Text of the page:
The GIA Diamond Cut Grading System
How does the GIA diamond cut grading system work? Our guide will explain what the grades mean and how gemologists evaluate round brilliant diamond cuts.
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A Brief History of GIA Cut Grading Systems
In the 1950s, the GIA established a system for grading diamonds based on the Four Cs — color, clarity, cut, and carat, which proved to be a great asset to the diamond industry. This system greatly improved the standards for evaluating color and clarity. However, the standards for evaluating the cut left something to be desired. To be fair, establishing a simple and usable system that would cover all the variables involved in the cut was very challenging.
The 2005 GIA diamond cut grading system finally accomplished this. Rather than placing cuts into four classes by calculating how close a cut stone came to an ideal set of proportions, the new system evaluates how the individual elements of the cut combine to affect the appearance of the diamond. There are now five grades, which indicate how well the cut affects a stone's performance. In addition, the GIA allowed some flexibility in the system for personal preferences. Table size is a prime example of this.
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This article is also a part of our Diamond Specialist Certification Course, in the unit Grading Diamonds.
What are the 2005 GIA Diamond Cut Grades?
The GIA assigns the cut of a diamond one of the following grades:
- Excellent (the best grade)
- Very Good
- Poor (the worst grade)
The following details will help you understand the GIA's diamond cut grading system and what distinguishes, for example, an "Excellent" from a "Good" or "Fair" cut.
Very Good (VG)
Diamonds with this cut grade also have high brilliance and scintillation, but expect them to be a bit darker in the center or around the edges. In some cases, a diamond can have top brilliance and scintillation but still receive a lower grade due to its pattern. The stone above has a splintery pattern that prevents it from receiving an Excellent grade.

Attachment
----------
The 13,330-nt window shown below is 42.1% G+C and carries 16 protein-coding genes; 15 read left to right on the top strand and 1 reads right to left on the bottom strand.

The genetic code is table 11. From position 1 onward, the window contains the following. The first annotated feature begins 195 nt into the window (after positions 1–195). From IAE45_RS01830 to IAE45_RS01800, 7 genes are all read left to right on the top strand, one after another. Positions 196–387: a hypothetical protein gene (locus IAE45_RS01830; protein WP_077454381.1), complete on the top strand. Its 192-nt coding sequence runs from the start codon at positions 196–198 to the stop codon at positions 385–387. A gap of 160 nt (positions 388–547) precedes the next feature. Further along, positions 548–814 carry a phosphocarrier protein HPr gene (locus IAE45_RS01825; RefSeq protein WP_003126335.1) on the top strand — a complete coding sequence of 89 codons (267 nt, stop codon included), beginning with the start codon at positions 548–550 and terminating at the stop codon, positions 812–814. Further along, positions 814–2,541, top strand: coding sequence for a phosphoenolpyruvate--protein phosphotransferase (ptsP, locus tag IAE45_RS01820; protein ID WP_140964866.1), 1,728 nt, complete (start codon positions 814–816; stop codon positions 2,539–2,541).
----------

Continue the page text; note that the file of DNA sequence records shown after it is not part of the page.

Generally, stones with this grade will be a bit darker or lacking in scintillation. The stone above appears dark around its girdle. A stone can also be graded down by its pattern or its weight ratio. In other words, if it weighs more than an average gem of its diameter, it will be graded down one step.
A stone in this category will have very little brilliance or scintillation. The stone pictured above has a very dark ring around the girdle and a dark table area.
Diamonds in this category have very poor proportions and show very little brilliance or scintillation. Expect to see "nail heads" (a black center) and "fish eyes" (all brilliance washed out in the center).
Many stones with poor grades may have a decent appearance, but their weight ratio will lower their grade.
Evaluating the Components of the Cut
The 2005 GIA system is based on seven components. The first three are visual; the others physical.
- Scintillation The small areas of light in a polished diamond that flash on and off as the diamond, observer, or lighting moves. There are also negative scintillation effects, which include windowing, dark centers, and dark upper girdles.
- Pattern The arrangement of light and dark areas that results from internal and external reflections.
- Contrast The relief of light and dark areas that creates the face-up pattern of a diamond.
- Weight Ratio A comparison of a diamond's weight to its diameter.
- Durability This covers thin girdles as well as inclusions that weaken a gem.
- Polish The overall quality of the stone's polish as well as any scratches, nicks, chips, etc.
- Symmetry Refers to the outline of the stone, facet arrangement, pointing, and table and culet centering.
Although inclusions (fractures and tiny mineral crystals trapped inside a stone) can affect brilliance, they don't fall under the criteria for cut grades. Instead, the stone's clarity grade addresses the impact of inclusions on a diamond's performance.
These cut grades only apply to round brilliant-cut diamonds — and only to colorless diamonds (those with color grades from D to Z). Fancy cuts, such as ovals, hearts, and emeralds, as well as fancy colored diamonds, are graded differently.
Donald Clark, CSM IMG
The late Donald Clark, CSM founded the International Gem Society in 1998. Donald started in the gem and jewelry industry in 1976. He received his formal gemology training from the Gemological Institute of America (GIA) and the American Society of Gemcutters (ASG). The letters “CSM” after his name stood for Certified Supreme Master Gemcutter, a designation of Wykoff’s ASG which has often been referred to as the doctorate of gem cutting. The American Society of Gemcutters only had 54 people reach this level. Along with dozens of articles for leading trade magazines, Donald authored the book “Modern Faceting, the Easy Way.”
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